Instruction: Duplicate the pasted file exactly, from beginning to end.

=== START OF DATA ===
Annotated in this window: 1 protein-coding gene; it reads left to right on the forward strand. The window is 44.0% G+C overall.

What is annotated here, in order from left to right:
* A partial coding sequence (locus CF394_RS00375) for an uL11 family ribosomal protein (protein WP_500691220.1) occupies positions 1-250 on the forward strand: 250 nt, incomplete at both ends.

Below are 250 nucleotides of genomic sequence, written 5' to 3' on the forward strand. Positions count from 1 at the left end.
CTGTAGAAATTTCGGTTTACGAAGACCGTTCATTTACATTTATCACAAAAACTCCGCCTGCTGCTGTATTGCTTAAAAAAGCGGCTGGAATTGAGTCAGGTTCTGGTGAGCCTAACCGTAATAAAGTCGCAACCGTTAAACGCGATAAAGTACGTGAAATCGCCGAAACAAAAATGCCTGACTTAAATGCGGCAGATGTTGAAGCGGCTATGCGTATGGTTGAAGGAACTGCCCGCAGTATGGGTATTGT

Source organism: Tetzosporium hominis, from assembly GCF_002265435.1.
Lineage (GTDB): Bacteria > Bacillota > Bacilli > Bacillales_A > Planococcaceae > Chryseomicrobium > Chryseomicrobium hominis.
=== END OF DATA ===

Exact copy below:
Annotated in this window: 1 protein-coding gene; it reads left to right on the forward strand. The window is 44.0% G+C overall.

What is annotated here, in order from left to right:
* A partial coding sequence (locus CF394_RS00375) for an uL11 family ribosomal protein (protein WP_500691220.1) occupies positions 1-250 on the forward strand: 250 nt, incomplete at both ends.

Below are 250 nucleotides of genomic sequence, written 5' to 3' on the forward strand. Positions count from 1 at the left end.
CTGTAGAAATTTCGGTTTACGAAGACCGTTCATTTACATTTATCACAAAAACTCCGCCTGCTGCTGTATTGCTTAAAAAAGCGGCTGGAATTGAGTCAGGTTCTGGTGAGCCTAACCGTAATAAAGTCGCAACCGTTAAACGCGATAAAGTACGTGAAATCGCCGAAACAAAAATGCCTGACTTAAATGCGGCAGATGTTGAAGCGGCTATGCGTATGGTTGAAGGAACTGCCCGCAGTATGGGTATTGT

Source organism: Tetzosporium hominis, from assembly GCF_002265435.1.
Lineage (GTDB): Bacteria > Bacillota > Bacilli > Bacillales_A > Planococcaceae > Chryseomicrobium > Chryseomicrobium hominis.